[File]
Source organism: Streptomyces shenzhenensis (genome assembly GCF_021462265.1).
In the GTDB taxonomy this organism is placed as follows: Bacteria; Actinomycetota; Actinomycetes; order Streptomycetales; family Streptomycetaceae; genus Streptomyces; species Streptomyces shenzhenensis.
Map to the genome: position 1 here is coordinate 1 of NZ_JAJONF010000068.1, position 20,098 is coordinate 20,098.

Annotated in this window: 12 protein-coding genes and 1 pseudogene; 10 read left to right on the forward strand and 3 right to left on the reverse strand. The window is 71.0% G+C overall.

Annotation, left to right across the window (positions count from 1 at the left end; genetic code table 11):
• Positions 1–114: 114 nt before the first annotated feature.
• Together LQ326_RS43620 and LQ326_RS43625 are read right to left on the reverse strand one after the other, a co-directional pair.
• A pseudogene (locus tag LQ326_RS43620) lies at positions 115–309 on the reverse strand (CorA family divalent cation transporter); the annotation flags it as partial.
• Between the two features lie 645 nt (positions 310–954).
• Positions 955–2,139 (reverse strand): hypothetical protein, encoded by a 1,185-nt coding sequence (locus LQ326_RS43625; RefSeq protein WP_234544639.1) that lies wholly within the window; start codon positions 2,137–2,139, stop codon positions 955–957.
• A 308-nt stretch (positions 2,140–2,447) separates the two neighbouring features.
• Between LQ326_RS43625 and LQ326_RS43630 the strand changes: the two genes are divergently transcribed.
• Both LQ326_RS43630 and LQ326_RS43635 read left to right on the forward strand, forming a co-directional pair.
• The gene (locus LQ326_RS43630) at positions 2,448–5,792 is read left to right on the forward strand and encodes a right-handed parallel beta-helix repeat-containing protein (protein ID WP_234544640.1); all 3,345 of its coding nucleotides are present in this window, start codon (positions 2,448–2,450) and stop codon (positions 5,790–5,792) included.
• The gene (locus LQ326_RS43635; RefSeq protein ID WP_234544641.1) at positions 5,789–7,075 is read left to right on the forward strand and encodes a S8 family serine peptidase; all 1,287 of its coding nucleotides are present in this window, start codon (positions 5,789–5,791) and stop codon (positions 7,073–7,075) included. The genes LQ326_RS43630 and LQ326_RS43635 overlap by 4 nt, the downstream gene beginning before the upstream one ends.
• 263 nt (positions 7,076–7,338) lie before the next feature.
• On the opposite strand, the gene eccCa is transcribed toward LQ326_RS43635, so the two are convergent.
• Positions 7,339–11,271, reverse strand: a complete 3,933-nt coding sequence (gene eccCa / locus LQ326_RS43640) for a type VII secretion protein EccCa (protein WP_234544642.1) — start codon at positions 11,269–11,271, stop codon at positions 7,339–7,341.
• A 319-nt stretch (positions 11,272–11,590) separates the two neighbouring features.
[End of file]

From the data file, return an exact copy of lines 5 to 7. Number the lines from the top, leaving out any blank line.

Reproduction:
Annotation, left to right across the window (positions count from 1 at the left end; genetic code table 11):
• Positions 1–114: 114 nt before the first annotated feature.
• Together LQ326_RS43620 and LQ326_RS43625 are read right to left on the reverse strand one after the other, a co-directional pair.